Many individuals with BDD have repeatedly sought treatment from dermatologists or cosmetic surgeons with little satisfaction before finally accepting psychiatric or psychological help. Plastic surgery on these patients can lead to manifest psychosis, suicidal tendencies or never-ending requests for more surgery.[38][39] Treatment can improve the outcome of the illness for most people. However, some may function reasonably well for a time and then relapse, while others may remain chronically ill. Outcome without therapy has not been researched but it is thought the symptoms persist unless treated.[citation needed]


Studies show that BDD is common in not only non-clinical settings but clinical settings as well. A study was performed on 200 people with DSM-IV Body Dysmorphic Disorder, being of age 12 or older and being available to be interviewed in person. They were referred by mental health professionals, friends and relatives, non-psychiatric physicians or responded to advertisements. Out of the subjects, 53 were receiving medication, 33 were receiving psychotherapy, and 48 were receiving both medication and psychotherapy.[citation needed]

The severity of BDD was assessed using the Yale–Brown Obsessive Compulsive Scale modified for BDD, and symptoms were assessed using a Body Dysmorphic Disorder Examination Sheet. Both tests were designed specifically to assess BDD. The results showed that BDD occurs in 0.7–1.1% of community samples and 2–13% of non-clinical samples. 13% of psychiatric inpatients were diagnosed with BDD.[40] Some of the patients initially diagnosed with obsessive-compulsive disorder (OCD) had BDD, as well.[citation needed]

53 patients with OCD and 53 patients with BDD were compared on clinical features, comorbidity, family history, and demographic features. Nine of the 62 subjects (14.5%) of those with OCD also had BDD.[41]


The disorder was first documented in 1886 by the researcher Morselli, who dubbed the condition "dysmorphophobia". BDD was recognized by the American Psychiatric Association in 1987 and was recorded and formally recognized as a disorder in 1987 in the DSM-III-R. It has since been changed from "dysmorphophobia" to "body dysmorphic disorder" because the original implies a phobia of people, not a reluctance to interact socially because of poor body image.

In his practice, Freud had a patient who would today be diagnosed with the disorder: Russian aristocrat Sergei Pankejeff (nicknamed "The Wolf Man" by Freud himself in order to protect Pankejeff's identity), had a preoccupation with his nose to such an extent it greatly limited his functioning. It even came to the point where "The Wolf Man" wouldn't go out in public for fear of being scrutinized by others around him.[citation needed]

See also


  1. (1996). A conceptual and quantitative analysis of 178 historical cases of dysmorphophobia. Acta Psychiatrica Scandinavica 94 (1): 1–7.
  2. (2006) Andrews' Diseases of the Skin: Clinical Dermatology, 10th, Saunders Elsevier.Template:Page needed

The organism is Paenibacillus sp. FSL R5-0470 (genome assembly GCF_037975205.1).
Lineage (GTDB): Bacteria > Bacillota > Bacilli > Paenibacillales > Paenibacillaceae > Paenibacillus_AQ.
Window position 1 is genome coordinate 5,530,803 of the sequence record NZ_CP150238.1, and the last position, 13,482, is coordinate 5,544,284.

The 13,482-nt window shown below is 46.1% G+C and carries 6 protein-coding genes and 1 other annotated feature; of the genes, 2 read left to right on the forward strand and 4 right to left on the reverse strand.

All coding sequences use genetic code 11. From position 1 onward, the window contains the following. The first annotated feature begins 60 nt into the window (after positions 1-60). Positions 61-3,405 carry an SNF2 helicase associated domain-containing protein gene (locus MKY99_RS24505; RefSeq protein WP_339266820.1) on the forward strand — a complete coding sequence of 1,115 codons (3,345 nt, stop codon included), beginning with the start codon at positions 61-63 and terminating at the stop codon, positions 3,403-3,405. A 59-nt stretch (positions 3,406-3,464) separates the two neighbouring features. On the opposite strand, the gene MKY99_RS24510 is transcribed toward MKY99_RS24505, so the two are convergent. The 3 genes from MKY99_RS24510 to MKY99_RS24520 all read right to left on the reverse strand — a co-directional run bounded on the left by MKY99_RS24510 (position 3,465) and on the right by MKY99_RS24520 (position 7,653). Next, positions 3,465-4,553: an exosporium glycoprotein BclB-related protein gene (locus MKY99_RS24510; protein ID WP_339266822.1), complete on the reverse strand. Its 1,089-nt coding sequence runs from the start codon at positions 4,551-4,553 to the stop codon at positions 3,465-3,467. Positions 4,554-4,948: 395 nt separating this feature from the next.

3. (2000) Diagnostic and Statistical Manual of Mental Disorders, Washington, DC: American Psychiatric Association.Template:Page needed
  4. (2006). Childhood abuse and neglect in body dysmorphic disorder. Child Abuse & Neglect 30 (10).
  5. (2006). Rates of abuse in body dysmorphic disorder and obsessive-compulsive disorder. Body Image 3 (2): 189–93.
  6. (1994). A comparison of delusional and nondelusional body dysmorphic disorder in 100 cases. Psychopharmacology bulletin 30 (2): 179–86.
  7. (1996). Prevalence and Clinical Features of Body Dysmorphic Disorder in Atypical Major Depression. The Journal of Nervous and Mental Disease 184 (2): 125–9.
  8. (2008). The mirror lies: Body dysmorphic disorder. American family physician 78 (2): 217–22.
  9. (1998). Body dysmorphic disorder: Clinical aspects and treatment strategies. Bulletin of the Menninger Clinic 62 (4 Suppl A): A33–48.
  10. (1993). Body dysmorphic disorder. Psychiatric Annals 23: 359–64.
  11. (2001). Body dysmorphic disorder in men. BMJ 323 (7320): 1015–6.
  12. {{{title}}} 36.Template:Full
  13. 13.0 13.1 (2000) DSM-IV-TR Diagnostical and Statistical Manual of Mental Disorders Fourth edition text revision, 507–510, American Psychiatric Association, Washington DC.
  14. 14.0 14.1 (August 2007). Body dysmorphic disorder symptoms among patients with acne vulgaris. Journal of the American Academy of Dermatology 57 (2).
  15. Phillips, Katherine A. (1996). The Broken Mirror, Oxford University Press.
  16. Article unknown. Psychological Medicine 36.Template:Full
  17. [1][dead link]
  18. (2006). Suicidality in Body Dysmorphic Disorder: A Prospective Study. American Journal of Psychiatry 163 (7): 1280–2.
  19. Phillips, Katherine A. (1996). The Broken Mirror, Oxford University Press.
  20. Template:Cite magazine
  21. Phillips, Katherine A. (2005). The Broken Mirror, 2, Oxford University Press.Template:Page needed
  22. Phillips, Katherine A. (1996). The Broken Mirror, Oxford University Press.